Rock and roll is not a young man's game; it takes years of practice and dedication for your band to 'make it', playing gigs in seedy biker bars for little or no cash, purely for the love of making and performing music. It also seems that most bands who gain space in the limelight often don't stay there, falling in to the bargain buy CD bucket at the local thrift store or residing in the 'where are they now?' pile at many radio stations.
However, there are some bands and groups who have reached the top of the mountain and still have yet to fall to earth. Here we will take a look at three bands that still have much to offer the world of music and have fans that span generations.
1. Red Hot Chili Peppers
Affectionately known as simply 'The Chilis', RHCP have been a prevalent force in the rock music genre for 30 years, originally forming in 1983. Even surviving the death of one of their founding members in 1988, the band did not let drug addiction and the rock star lifestyle get in the way of their dedication, quickly becoming the voice of a generation of American youth who seemed to care little for politics and money-making and were more about living fast and dying young.
Musically, the Chilis fused many different genres together, primarily funk but also other influences such as punk and psychedelic rock and their live performances made them legendary. During their live shows, they jammed together as if they were still a small band playing in their garage and this love of simply playing music translated well with fans. This helped propel them to not only one of the most critically-acclaimed acts of the last three decades but also one of the most commercially popular, allowing themselves to chop and change between mainstream funky pop albums that topped the charts and introduced them to new generations of fans, and more eclectic and experimental albums which used strange time signatures and odd instruments.
They have become a massive part of music for the modern age, influencing many new bands we see today. They still command massive audiences and often headline huge festivals and while they have become big stars, they still seem to have the childlike love of music that first brought them on to the scene.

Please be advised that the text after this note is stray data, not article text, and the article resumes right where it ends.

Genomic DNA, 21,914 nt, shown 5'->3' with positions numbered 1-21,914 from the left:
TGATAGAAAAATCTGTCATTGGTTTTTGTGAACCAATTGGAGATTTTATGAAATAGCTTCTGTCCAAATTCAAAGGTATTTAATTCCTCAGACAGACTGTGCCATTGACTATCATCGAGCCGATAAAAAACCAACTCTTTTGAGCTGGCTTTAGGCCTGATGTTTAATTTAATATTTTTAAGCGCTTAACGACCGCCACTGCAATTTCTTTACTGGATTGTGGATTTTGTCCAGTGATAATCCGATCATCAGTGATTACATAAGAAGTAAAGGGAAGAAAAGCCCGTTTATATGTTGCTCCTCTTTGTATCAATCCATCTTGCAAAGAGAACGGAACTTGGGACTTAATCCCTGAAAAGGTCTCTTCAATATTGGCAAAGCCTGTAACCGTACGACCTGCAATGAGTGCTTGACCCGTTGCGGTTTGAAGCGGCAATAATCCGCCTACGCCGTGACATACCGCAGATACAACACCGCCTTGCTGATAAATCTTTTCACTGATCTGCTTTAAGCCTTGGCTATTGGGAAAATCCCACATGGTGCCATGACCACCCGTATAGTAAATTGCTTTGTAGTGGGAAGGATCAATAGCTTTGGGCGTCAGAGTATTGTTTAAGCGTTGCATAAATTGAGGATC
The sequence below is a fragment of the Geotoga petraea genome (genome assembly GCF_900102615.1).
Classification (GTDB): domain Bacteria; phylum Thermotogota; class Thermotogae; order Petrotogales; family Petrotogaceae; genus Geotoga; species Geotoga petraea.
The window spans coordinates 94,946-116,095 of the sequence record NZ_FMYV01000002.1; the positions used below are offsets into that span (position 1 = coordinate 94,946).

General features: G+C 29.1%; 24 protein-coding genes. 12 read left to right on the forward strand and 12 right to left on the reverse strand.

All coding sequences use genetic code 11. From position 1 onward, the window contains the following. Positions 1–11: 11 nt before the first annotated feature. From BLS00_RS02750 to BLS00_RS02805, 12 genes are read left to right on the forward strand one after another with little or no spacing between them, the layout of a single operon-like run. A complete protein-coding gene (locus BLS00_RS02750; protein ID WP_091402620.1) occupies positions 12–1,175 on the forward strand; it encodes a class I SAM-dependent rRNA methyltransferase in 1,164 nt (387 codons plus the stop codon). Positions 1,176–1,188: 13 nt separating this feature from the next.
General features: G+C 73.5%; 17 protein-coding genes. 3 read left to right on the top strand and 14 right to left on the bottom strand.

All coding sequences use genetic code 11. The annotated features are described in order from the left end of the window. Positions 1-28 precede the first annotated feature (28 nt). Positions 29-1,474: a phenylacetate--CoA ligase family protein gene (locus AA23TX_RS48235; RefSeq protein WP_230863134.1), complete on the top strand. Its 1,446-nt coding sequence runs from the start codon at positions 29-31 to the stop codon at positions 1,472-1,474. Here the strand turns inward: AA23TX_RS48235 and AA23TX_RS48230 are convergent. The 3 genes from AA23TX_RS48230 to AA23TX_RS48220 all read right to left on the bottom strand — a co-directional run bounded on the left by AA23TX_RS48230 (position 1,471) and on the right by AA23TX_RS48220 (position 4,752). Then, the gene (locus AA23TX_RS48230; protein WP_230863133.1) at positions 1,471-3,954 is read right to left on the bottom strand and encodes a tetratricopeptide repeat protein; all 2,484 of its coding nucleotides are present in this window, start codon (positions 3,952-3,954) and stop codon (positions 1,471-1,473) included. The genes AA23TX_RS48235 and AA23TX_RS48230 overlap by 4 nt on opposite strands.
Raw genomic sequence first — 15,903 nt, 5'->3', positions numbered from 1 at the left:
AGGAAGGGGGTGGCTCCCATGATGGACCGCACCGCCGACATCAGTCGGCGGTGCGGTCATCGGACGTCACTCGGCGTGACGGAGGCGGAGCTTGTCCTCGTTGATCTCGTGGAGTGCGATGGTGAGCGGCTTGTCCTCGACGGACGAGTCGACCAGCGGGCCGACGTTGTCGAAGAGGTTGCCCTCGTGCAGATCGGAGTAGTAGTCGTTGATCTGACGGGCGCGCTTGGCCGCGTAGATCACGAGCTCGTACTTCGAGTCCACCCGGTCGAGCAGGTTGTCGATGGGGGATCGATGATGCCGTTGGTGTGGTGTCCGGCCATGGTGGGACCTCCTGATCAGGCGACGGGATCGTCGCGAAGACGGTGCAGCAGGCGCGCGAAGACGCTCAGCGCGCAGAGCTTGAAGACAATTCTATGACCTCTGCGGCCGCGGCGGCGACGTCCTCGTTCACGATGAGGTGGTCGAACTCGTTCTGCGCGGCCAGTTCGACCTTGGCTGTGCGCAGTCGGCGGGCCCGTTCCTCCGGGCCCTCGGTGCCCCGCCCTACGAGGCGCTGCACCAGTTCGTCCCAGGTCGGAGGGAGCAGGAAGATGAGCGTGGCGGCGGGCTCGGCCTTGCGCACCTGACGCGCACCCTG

Bono, The Edge and the rest of the Irish band U2 have been together for thirty-seven years, forming in 1976 in Dublin. They started their musical life in a post-punk genre, using their countries social and political problems as lyrical inspiration. Ireland in the 70s was rife with political and religious upheaval resulting in terrorist groups gaining power and attacking the general public. The Protestant/Catholic war raged on while England watched it on television and knew little of the immediate threat the public faced every day. U2's popularity only continued to rise as the decades passed; their original post-punk style was replaced by a far more “poppy” influence, turning them into a more mainstream stadium-rock style band. With catchy riffs and Bono's unmistakable voice, they carried on releasing albums that pleased their older fans and drew in new, younger fans also.
Bono used his fame to highlight more social and political issues all over the world and it was his work with Boomtown Rat's singer Bob Geldof that gained him global notoriety as a philanthropist and charitable figure. In the 90s he continued to release pop tracks that have since become classics, still played on the radio today.
Whilst Bono has become something of a satirical figure in the past few years, his band still sells out stadiums worldwide and attracts old and young fans alike.
3. The Rolling Stones
The 'British Invasion' of the 60s saw a complete upheaval of the music scene. Mick Jagger, Keith Richards et al were at the forefront of a new wave of musical expression when they formed the band in 1962. Joining bands such as The Who and Fleetwood Mac, The Rolling Stones were a huge hit all over the world. They were primarily successful in Europe before they broke the United States during an era of sex, drugs and rock and roll. Perhaps their popularity is down to the sheer volume of records they released - over twenty-two studio albums released in England alone ensured that the whole country knew who they were. This news travelled across the pond until Mick Jagger became hot property, perhaps the world's first A-list celebrity, eponymous with sexual promiscuity, drug use and the ability to command an audience with his incredible on-stage vitality.
The Rolling Stones' music itself was an urban blues style, with some of their sets consisting of songs by Muddy Waters, Bo Diddley and Chuck Berry. They fused this blues style with a classic rock influence, turning them into something that no one had heard before. Their original fans still follow them avidly and are willing to pay up to £500 to see them live; they also have a novelty or kitsch value nowadays, meaning a lot of their fans are men in their early 20s looking to recapture that incredible vibe that the 60s offered.
If you have the dedication to your art, or a personality that could be perfect to lead a band, take solace in the stories of the aforementioned groups. It is not just dumb luck that these bands have made it; despite their somewhat wild lifestyles they have worked hard to get where they are and while the latter two groups on this list have reached retirement age, they are still at the top of their game. So do not lose heart if you are a great guitarist, brilliant bassist or a demon of a drummer, the rockstar lifestyle could be closer than you think, and it could be a lifelong quest for success!
Lucy loves music and wishes she could be a rock queen - check out the courses from BIMM to start your journey to superstardom!